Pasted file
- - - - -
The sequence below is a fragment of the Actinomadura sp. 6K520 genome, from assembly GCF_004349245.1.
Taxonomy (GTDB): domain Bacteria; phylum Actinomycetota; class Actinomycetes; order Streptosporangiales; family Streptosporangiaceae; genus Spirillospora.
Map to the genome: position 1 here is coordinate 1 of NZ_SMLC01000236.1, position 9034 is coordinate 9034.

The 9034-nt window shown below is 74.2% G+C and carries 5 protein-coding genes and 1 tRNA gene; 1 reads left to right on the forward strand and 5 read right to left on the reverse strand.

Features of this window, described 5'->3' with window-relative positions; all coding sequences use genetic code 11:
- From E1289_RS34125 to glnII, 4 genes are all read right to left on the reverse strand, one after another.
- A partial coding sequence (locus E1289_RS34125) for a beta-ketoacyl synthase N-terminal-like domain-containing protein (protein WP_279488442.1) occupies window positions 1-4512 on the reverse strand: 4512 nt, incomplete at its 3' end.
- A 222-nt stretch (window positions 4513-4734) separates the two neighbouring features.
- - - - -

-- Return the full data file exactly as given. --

The sequence below is a fragment of the Actinomadura sp. 6K520 genome, from assembly GCF_004349245.1.
Taxonomy (GTDB): domain Bacteria; phylum Actinomycetota; class Actinomycetes; order Streptosporangiales; family Streptosporangiaceae; genus Spirillospora.
Map to the genome: position 1 here is coordinate 1 of NZ_SMLC01000236.1, position 9034 is coordinate 9034.

The 9034-nt window shown below is 74.2% G+C and carries 5 protein-coding genes and 1 tRNA gene; 1 reads left to right on the forward strand and 5 read right to left on the reverse strand.

Features of this window, described 5'->3' with window-relative positions; all coding sequences use genetic code 11:
- From E1289_RS34125 to glnII, 4 genes are all read right to left on the reverse strand, one after another.
- A partial coding sequence (locus E1289_RS34125) for a beta-ketoacyl synthase N-terminal-like domain-containing protein (protein WP_279488442.1) occupies window positions 1-4512 on the reverse strand: 4512 nt, incomplete at its 3' end.
- A 222-nt stretch (window positions 4513-4734) separates the two neighbouring features.